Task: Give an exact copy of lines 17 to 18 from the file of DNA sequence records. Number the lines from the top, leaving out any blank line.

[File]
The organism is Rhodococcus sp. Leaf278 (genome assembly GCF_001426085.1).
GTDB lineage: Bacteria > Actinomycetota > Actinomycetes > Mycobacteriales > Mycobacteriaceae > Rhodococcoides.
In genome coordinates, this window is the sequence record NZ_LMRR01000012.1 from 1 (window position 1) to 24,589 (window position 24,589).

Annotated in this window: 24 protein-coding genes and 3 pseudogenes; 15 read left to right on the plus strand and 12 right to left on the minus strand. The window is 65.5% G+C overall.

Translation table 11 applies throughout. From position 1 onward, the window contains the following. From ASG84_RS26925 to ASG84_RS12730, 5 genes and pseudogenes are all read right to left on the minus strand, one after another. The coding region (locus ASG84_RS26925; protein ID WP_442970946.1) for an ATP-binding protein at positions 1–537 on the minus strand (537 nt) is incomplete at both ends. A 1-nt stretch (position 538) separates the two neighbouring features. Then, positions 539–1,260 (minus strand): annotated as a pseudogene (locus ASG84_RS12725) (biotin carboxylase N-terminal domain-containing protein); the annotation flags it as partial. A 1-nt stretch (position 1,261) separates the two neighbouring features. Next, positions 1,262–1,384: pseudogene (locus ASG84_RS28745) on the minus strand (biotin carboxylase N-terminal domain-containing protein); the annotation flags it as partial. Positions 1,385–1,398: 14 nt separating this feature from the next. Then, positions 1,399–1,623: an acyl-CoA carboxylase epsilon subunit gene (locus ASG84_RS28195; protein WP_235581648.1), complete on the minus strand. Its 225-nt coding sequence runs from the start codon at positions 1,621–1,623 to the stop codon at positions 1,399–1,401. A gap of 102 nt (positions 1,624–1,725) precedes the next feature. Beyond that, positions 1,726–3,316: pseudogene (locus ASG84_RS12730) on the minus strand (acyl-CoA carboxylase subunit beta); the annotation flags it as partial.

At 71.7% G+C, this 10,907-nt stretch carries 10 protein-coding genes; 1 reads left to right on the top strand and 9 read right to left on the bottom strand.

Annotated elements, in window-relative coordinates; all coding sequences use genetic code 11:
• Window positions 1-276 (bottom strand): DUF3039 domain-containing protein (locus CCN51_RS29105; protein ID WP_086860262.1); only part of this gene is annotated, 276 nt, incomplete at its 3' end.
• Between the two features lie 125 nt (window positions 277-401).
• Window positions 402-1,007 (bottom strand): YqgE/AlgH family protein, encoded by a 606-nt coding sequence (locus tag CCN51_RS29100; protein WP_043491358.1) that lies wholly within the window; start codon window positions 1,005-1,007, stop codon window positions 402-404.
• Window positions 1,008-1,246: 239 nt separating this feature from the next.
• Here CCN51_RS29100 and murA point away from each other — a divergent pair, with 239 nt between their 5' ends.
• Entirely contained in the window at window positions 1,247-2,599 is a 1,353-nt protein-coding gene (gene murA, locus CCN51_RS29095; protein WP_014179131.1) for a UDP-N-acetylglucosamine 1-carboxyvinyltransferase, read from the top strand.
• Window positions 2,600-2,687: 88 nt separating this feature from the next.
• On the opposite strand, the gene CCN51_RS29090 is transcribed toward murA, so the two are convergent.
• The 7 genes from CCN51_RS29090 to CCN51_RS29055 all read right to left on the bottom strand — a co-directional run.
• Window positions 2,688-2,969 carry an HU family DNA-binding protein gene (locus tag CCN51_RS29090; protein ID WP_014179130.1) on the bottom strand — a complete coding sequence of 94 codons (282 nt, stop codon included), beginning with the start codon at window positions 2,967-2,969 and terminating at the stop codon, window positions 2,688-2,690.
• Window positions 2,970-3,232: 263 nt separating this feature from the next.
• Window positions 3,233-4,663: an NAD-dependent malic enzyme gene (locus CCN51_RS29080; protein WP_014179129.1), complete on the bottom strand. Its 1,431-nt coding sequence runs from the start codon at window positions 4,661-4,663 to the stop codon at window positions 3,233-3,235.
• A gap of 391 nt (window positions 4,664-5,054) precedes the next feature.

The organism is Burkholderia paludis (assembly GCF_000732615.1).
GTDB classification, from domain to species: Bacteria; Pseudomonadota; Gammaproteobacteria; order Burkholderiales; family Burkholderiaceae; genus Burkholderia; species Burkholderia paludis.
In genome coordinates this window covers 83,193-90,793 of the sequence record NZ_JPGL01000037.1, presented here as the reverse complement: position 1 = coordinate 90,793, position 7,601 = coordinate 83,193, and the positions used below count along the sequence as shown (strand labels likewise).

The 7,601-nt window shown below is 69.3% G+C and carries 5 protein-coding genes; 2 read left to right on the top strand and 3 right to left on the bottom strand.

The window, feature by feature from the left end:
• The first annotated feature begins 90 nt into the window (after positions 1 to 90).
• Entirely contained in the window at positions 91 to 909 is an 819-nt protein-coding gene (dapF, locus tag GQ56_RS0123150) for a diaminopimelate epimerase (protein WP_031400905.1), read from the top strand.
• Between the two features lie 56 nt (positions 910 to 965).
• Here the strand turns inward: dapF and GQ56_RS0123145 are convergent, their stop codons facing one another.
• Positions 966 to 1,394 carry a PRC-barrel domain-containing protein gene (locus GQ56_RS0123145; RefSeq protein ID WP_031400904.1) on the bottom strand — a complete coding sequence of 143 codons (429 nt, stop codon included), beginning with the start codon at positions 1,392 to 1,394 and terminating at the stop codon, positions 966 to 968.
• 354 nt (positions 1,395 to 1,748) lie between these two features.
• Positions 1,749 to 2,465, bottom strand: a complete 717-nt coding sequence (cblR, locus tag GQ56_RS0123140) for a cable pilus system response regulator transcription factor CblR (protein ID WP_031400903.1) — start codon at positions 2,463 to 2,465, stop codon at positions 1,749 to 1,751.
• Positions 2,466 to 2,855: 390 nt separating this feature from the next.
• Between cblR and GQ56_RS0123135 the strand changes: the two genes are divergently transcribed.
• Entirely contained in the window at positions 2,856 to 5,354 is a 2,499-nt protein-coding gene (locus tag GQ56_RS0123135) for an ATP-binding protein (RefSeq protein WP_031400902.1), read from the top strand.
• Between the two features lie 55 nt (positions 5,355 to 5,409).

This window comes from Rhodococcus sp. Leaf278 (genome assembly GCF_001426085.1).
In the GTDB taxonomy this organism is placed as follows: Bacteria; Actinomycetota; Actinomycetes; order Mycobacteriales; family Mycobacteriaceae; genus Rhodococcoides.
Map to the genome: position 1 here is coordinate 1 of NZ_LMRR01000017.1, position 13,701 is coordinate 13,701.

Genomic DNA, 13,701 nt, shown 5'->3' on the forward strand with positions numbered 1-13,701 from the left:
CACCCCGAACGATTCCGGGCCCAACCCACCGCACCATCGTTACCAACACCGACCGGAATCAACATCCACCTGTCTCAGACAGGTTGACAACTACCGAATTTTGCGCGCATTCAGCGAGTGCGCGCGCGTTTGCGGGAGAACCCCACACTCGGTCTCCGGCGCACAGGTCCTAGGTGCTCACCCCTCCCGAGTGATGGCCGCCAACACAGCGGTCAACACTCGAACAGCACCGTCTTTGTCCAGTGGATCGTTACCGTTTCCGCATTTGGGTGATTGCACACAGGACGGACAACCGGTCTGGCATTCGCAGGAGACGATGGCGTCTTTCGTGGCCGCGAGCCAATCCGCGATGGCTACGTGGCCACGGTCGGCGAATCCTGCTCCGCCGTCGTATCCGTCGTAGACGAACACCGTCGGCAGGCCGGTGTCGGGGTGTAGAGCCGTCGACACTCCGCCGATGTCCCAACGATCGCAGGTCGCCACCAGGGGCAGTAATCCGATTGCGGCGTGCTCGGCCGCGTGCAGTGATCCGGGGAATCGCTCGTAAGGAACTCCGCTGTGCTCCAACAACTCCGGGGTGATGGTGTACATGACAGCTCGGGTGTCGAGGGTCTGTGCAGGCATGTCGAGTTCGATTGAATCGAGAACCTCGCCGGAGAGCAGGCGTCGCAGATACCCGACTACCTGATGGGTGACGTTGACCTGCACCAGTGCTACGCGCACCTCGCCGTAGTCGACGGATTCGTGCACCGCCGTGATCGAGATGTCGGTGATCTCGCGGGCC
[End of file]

• Window positions 2,688-2,969 carry an HU family DNA-binding protein gene (locus tag CCN51_RS29090; protein ID WP_014179130.1) on the bottom strand — a complete coding sequence of 94 codons (282 nt, stop codon included), beginning with the start codon at window positions 2,967-2,969 and terminating at the stop codon, window positions 2,688-2,690.
• Window positions 2,970-3,232: 263 nt separating this feature from the next.